Alyeska has a new chief of the powder police

Mike Campbell
Ski patrol director Ben Habecker skis past the patrol station at the top of Alyeska Resort on his way to the Silvertip area dEC. 2, 2010..
BILL ROTH / Anchorage Daily News
Ben Habecker, the new ski patrol director for Alyeska Resort, started on the tram crew.
BILL ROTH / Anchorage Daily News
Habecker helped transport Sen. Lisa Murkowski down the mountain nearly two years ago when she tore knee ligaments.
BILL ROTH / Anchorage Daily News
Ski patrol director Ben Habecker, left, talks with patroller Adam Smith near the patrol dispatch on the mountain at Alyeska Resort Dec. 2, 2010.
BILL ROTH / Anchorage Daily News

Ideally, you'll never see Ben Habecker or any of his 54 red-jacketed employees or 67 volunteers on the hill.

Habecker, the new ski patrol director at Alyeska Resort, roams the mountain, an eye peeled for trouble.

Injured and need help getting off the mountain? One of the patrollers will be there.

Skiing out of bounds? You may get caught and warned or disciplined.

Even during the summer, if a bump sends you catapulting over the handlebars of your mountain bike, Habecker may be there to lend a hand.

"If I delegate right, though," Habecker notes, "I don't have to do anything."

A native of Michigan, Habecker got most of his early ski training in Loveland, Colo. His first job at Alyeska was on the tram crew and his first application for a patrol job was unsuccessful. But he persisted and caught the attention of Peter Zug, Alyeska's longtime ski patrol director and Habecker's predecessor.

"It was obvious from the start he was very motivated with a great work ethic," Zug said. "He's engaged in everything that's going on.

"The biggest thing is that Ben's attention to detail is exactly what the resort needs. There are a lot of big things that are easy to see out there. But he can see smaller things that might be problems along the line."

Securing any ski patroller job is tough, never mind the top one.

"Competition, I would say, is fierce," Habecker said of his big staff of patrollers, who meet 9 a.m. daily at Alyeska's Roundhouse to plan the day and discuss issues raised by the previous evening's crew. "Turnover is typically one or two (ski patrollers) a year, though this year we had seven."

The patrol director starts an hour before the crew arrives, getting weather updates, checking reports from the night before, reviewing what snow-making and avalanche-control efforts are planned.

Occasionally, everything goes right -- a moment that makes the job particularly rewarding.

"We had a great example last year," Habecker said. "It was a child with a head injury pretty far up on the mountain. Patrollers quickly recognized the severity and responded quickly.

"Everything came together perfectly, we got the kid down quickly and an ambulance was waiting. The kid survived, which gave us all a lot of warm fuzzy feelings."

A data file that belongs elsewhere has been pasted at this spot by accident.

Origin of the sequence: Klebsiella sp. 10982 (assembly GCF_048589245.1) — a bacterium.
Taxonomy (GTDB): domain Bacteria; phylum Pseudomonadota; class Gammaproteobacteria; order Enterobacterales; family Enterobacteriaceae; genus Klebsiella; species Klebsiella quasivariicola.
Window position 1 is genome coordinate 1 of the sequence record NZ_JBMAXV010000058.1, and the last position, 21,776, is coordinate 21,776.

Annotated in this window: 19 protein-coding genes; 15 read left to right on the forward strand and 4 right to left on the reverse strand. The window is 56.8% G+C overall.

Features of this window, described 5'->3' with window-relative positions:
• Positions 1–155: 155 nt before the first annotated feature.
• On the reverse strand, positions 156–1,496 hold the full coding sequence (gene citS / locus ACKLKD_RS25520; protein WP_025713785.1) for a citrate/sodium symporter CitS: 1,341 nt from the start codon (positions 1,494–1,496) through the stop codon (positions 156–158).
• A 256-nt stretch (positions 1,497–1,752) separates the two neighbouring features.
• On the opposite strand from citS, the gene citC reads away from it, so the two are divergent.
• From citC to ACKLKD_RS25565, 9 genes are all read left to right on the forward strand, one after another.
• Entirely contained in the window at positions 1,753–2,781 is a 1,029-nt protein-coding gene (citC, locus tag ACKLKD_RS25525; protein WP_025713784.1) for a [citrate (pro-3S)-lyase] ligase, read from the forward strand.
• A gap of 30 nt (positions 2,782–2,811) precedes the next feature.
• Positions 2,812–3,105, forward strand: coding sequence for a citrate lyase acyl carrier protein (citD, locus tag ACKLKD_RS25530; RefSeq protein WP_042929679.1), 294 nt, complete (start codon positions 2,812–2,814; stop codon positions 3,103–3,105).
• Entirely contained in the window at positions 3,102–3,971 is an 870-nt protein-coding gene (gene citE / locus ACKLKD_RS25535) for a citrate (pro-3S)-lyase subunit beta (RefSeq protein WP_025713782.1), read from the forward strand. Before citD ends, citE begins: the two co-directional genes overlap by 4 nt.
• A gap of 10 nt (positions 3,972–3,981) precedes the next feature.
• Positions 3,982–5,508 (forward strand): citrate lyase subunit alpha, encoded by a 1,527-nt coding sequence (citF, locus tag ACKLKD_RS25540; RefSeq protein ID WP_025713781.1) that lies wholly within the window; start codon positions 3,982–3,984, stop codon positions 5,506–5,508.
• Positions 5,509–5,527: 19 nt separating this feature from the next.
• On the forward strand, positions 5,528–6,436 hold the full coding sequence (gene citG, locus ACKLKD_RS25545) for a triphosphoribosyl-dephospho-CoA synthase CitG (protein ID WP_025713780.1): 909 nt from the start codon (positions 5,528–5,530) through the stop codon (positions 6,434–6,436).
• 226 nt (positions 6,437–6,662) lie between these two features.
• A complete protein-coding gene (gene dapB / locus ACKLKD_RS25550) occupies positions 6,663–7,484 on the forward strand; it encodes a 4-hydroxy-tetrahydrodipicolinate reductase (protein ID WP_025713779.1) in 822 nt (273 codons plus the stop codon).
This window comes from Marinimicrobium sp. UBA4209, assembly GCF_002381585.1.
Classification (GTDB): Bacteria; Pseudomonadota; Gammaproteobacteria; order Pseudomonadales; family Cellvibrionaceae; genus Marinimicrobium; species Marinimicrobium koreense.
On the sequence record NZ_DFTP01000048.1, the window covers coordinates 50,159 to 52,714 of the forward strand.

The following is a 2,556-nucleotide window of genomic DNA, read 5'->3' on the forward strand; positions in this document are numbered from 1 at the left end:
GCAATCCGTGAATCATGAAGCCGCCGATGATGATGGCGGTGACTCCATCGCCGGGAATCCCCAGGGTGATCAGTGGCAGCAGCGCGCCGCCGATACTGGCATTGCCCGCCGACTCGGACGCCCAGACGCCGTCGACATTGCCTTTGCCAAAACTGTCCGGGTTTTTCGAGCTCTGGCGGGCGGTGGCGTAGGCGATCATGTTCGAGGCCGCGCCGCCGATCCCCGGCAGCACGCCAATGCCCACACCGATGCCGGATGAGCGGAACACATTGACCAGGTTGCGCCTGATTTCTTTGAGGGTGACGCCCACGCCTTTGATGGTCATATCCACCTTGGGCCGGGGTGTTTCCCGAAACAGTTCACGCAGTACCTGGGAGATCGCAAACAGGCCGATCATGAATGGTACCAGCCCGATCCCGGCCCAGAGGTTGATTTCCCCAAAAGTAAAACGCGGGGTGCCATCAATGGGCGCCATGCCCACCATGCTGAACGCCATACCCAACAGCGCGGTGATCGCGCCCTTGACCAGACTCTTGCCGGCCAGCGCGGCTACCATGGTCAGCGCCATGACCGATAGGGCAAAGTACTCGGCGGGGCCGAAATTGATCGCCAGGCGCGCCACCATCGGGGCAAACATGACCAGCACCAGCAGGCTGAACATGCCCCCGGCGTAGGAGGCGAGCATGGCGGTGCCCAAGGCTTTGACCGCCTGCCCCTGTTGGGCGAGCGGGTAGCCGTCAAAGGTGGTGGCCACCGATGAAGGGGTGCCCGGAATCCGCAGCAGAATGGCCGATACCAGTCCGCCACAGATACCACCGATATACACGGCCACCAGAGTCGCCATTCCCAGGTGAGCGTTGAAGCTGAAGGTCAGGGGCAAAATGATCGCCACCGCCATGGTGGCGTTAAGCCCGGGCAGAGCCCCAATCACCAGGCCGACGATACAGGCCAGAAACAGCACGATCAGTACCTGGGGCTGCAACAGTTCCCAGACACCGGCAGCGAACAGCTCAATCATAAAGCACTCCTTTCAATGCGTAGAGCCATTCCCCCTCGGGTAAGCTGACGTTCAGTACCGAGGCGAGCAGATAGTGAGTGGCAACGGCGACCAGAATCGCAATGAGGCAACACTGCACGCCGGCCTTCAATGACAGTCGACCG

Perhaps the opposite of that came in March when then 19-year-old Matt Davis of Eagle River was skiing in a steep closed area and began tumbling after a ski caught and flew off. Davis' fall didn't end until he slammed into a tree and landed on his back, breaking his leg so bad it flopped unnaturally across his chest.

Because Davis was out-of-bounds in a dangerous area for both him and his rescuers, he was fined $845 and banned from the mountain for a year.

"The accident is a good example of why such areas of the mountain are closed," Habecker told the Associated Press at the time. "It's too hazardous for skiing and too difficult for rescues."

Habecker said 135 skiers and boarders were cited for violations last winter, down from about 220 the previous year.

"That was nice to see," Habecker said. "Out of 181,000 lift tickets sold, I guess we shouldn't be complaining."

And sometimes, patrolling even yields a brush with fame.

Nearly two years ago, Habecker was patrolling near where Sen. Lisa Murkowski was skiing, midway down Mount Alyeska. Murkowski took a nasty fall, tearing two ligaments and cartilage in her knee.

Habecker reached her in about a minute and eventually helped transport her down the slope in a rescue toboggan, her leg in a splint.

"She was actually smiling," he told the Associated Press. "She was fine, and said she hurt her knee. She looked embarrassed."

Accidents happen at Alyeska nearly every day, even if U.S. senators are rarely involved.

Stubborn cold and clear weather typically produce the most, as the mountain gets firm and skiers become bored with the same conditions day after day. Twenty five accidents on a busy weekend isn't unusual.

"People just tend to go faster, it's human nature," Zug said. "But get some fresh power, and you might sneak through a day with no problems at all."

Reach reporter Mike Campbell at or 257-4329.